Registration is on-line only, and all runners—half marathon and relay—must pre-register. And runners will save by entering early. Participants have a choice with entry—shirt or no shirt. However, this long sleeve T-shirt is uniquely and very attractively designed, and is always a collectable. Many runners look forward to adding to their collection of unique shirts and commemorative finishers’ awards each year.
The most important thing to remember about registration is that there is a limited field, and it will fill—both the relay and the half. Please get this application in early, because demand for these positions increases every year. Registration is already on a record-setting pace. The limits are necessary in order to maintain the high quality experience for every participant, and also because of the exceptional safety measures and the physical characteristics of the village.
Please note there will be no race-day registration for either half marathon runners or relay runners. Number, chip, and T-shirt pick up will be available Friday, September 30, from 5:00 to 8:00 p.m., or from 8:00 to 9:30 a.m. on race morning—both at the Hollis-Brookline High School.
Beginning with the first Applefest race in 1983, unique records have been kept for every age, not just age groups—a signature feature of Applefest. They now extend from age 10 to 82, and anyone who breaks these records will win a sweatshirt with embroidered Applefest logo, along with their name and age group. This handsome embroidered sweatshirt is unique to this race.
There were nine such awards in each 2001 and 2002. There were five in 2003, and then nine again last year. Included in the nine records for 2004 were the youngest runner in Applefest history, and the oldest. Andy Raitto of Hollis, age 11, set his second consecutive mark after being the first 10-year-old to run it. And Carlton Mendel of Maine sped to his 12th single age group record, clocking 2:47:04 at age 82. Dave Parsel of California posted his sixth consecutive age record, a 1:15:50 at age 49. This was only 6 seconds off his age 48 record and he actually beat his age 45 and 46 records. He won the men’s race outright in posting his first two. Wendy Burbank of Boxford, Massachusetts galloped to her third straight age group record, 1:46:14 at age 62. These three athletes are the only ones with current record streaks of more than one.
Also last year, the record for age women age 71 (1:56:50) was set by Barbara Robinson of Laconia, New Hampshire. This makes Robinson the oldest woman to run the event (and thus far the only woman over age 65 to do so), and she will be back to add to her record this year for age 72.
Two other women have made a significant impact on the record book. Carrie Parsi set her 11th age group record (between ages 49 and 65) as she sped to 1:49:51 for age 65. She would have likely had two more, but for a two year stint in the Peace Corps in Africa. She is planning on coming back for age 66. Sue LaChance of Lunenburg, Massachusetts has set five records between age 35 and 41, and she won outright in all five. She will be back this year to take a run at age 45.
Joe Fernandez of New Bedford, Massachusetts set a national veteran’s record in 1989 (1:20:54, Applefest age 61 record). Nine records set in the very first race (1983), including Laliberte’s women’s overall mark, have not been broken in 22 years. These records provide everyone a measure for their efforts, no matter what their age.
Applefest awards always reflect the high quality standards of the race overall. Very handsome medals and “Mile High” apple pies will be greatly appreciated by all the division winners.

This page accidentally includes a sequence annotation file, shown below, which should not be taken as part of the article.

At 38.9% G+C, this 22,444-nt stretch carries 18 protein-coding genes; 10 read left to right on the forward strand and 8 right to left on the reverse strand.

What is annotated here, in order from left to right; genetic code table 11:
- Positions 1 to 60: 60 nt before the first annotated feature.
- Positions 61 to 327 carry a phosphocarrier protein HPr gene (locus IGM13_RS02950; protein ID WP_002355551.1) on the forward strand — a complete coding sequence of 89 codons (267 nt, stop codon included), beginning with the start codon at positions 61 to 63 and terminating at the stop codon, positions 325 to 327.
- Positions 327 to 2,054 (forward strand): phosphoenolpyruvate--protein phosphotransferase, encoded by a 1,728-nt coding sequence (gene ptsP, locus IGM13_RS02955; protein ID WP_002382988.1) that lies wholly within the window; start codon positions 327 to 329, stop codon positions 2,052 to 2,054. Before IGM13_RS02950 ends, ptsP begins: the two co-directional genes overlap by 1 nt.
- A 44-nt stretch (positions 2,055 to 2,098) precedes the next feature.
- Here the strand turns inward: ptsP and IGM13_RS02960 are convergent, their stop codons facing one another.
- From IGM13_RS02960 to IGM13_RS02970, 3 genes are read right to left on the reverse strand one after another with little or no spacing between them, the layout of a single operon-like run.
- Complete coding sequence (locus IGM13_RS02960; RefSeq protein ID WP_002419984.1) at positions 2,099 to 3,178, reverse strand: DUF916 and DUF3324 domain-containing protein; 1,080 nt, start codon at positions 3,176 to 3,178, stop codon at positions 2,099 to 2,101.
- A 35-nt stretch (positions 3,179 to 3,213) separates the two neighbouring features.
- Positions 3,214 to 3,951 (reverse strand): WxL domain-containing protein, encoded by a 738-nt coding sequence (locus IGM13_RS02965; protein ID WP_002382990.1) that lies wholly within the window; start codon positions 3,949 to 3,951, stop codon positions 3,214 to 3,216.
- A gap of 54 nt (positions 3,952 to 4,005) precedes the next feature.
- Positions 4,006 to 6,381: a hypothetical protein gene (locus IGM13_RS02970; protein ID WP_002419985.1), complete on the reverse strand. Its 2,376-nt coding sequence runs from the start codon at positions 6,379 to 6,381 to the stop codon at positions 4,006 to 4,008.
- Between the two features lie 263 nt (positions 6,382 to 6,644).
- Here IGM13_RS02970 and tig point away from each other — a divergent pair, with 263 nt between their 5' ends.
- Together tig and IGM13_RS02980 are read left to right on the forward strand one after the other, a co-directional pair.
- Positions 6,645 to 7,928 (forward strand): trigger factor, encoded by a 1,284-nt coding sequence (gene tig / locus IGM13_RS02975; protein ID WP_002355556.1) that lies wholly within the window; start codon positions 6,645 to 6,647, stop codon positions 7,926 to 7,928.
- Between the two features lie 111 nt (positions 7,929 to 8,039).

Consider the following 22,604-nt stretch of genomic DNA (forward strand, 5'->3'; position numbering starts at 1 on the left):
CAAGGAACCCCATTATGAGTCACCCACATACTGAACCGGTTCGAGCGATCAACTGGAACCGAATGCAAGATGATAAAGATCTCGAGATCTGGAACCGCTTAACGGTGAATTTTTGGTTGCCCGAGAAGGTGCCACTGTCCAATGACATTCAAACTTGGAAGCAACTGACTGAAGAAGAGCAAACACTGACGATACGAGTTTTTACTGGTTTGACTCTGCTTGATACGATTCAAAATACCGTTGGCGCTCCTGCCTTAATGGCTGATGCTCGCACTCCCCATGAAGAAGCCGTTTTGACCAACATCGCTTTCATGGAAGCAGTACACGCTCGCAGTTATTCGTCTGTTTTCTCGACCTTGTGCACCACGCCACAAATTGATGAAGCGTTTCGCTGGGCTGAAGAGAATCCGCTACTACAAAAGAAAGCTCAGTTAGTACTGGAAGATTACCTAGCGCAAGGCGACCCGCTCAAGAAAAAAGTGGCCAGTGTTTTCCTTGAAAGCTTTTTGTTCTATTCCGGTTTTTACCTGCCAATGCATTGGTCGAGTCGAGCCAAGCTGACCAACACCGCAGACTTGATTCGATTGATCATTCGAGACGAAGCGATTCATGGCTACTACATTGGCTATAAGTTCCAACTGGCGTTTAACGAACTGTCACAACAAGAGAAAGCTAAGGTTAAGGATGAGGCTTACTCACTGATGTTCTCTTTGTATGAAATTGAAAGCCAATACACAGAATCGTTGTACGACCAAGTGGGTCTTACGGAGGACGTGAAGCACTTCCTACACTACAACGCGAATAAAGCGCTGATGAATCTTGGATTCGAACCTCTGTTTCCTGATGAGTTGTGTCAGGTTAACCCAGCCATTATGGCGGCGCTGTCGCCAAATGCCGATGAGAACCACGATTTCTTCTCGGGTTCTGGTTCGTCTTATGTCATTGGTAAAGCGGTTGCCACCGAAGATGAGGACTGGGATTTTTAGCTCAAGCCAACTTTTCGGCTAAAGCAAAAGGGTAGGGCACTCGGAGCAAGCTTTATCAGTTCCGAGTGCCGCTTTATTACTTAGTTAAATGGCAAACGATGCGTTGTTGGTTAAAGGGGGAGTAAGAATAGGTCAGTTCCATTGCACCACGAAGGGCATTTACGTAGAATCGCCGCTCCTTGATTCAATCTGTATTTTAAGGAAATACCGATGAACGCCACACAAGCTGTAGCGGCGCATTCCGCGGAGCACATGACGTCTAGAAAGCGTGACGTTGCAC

Applefest will present awards to at least 128 runners this year, plus additional prizes for single age records. That is a very impressive number, and a very high percentage of overall participants. In addition to the cash prizes for first, second, and third, awards will be provided three deep in 12 divisions (5-year age groups) for women and men, plus prizes for the top three female and male weight (Clydesdale) divisions, and for the top three women and men from Hollis-Brookline.
In addition to the top three relay teams overall in three divisions--female, male, and mixed, relay prizes will be awarded three deep in three categories—open, masters, and seniors—in female, male, and mixed groups.
A few comments from participants in last year’s race:
“How about that bag pipe player in the middle of the tree-lined section about mile six or seven? No crowds, no cars, no commotion, just the woods, a few slight rollers, and a lone bag pipe player on the hill.”
“Great job! I ran a 2:30 PR from last year. The weather couldn’t be better, and the apple crisp at the end…I’d run those hills for that anytime!”
“It was a tremendously well-run race; the buses, the food, the staff, the water stations, the coordination…. everything was excellent. I will absolutely be back in 2005.”
“Applefest has the best post-race food I’ve ever seen, and I’ve been racing for 30 years.”
Yes, the Food
The post-race food fest begins with the famous apple crisp provided by 23-year sponsor New England Country Pies. Along with the apple crisp, the committee presents the widest variety of plentiful baked goods along with large quantities of fruit, yogurt, and beverages. This is one of the hardest working post race food committees anywhere. They are dedicated, and runners reap the benefits--one reason, among many, that brings runners back year after year.
A Fall Distance Festival for All—Don’t Miss It
Why run Applefest, the half marathon or the relay? Runners will enjoy great food, a beautiful course, commemorative prizes for all participants, friendly and enthusiastic volunteers, cash prizes, accurate and quick Championchip timing, excellent medals, custom long-sleeve T’s, 5-year age groups, weight divisions, single year age group records, strictly limited field, strict traffic control, fruit baskets, embroidered sweat shirts (age records), first-class facilities with lockers and showers, a runner-friendly town, and top notch organization.
When you run it, it will be very likely you will return year after year.